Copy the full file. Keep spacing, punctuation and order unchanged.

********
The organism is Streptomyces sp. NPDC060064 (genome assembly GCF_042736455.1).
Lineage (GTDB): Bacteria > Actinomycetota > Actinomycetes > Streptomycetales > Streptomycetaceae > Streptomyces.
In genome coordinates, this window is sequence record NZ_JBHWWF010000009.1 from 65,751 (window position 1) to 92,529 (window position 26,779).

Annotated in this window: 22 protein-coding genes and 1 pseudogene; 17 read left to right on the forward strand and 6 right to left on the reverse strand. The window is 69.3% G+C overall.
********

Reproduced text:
The organism is Streptomyces sp. NPDC060064 (genome assembly GCF_042736455.1).
Lineage (GTDB): Bacteria > Actinomycetota > Actinomycetes > Streptomycetales > Streptomycetaceae > Streptomyces.
In genome coordinates, this window is sequence record NZ_JBHWWF010000009.1 from 65,751 (window position 1) to 92,529 (window position 26,779).

Annotated in this window: 22 protein-coding genes and 1 pseudogene; 17 read left to right on the forward strand and 6 right to left on the reverse strand. The window is 69.3% G+C overall.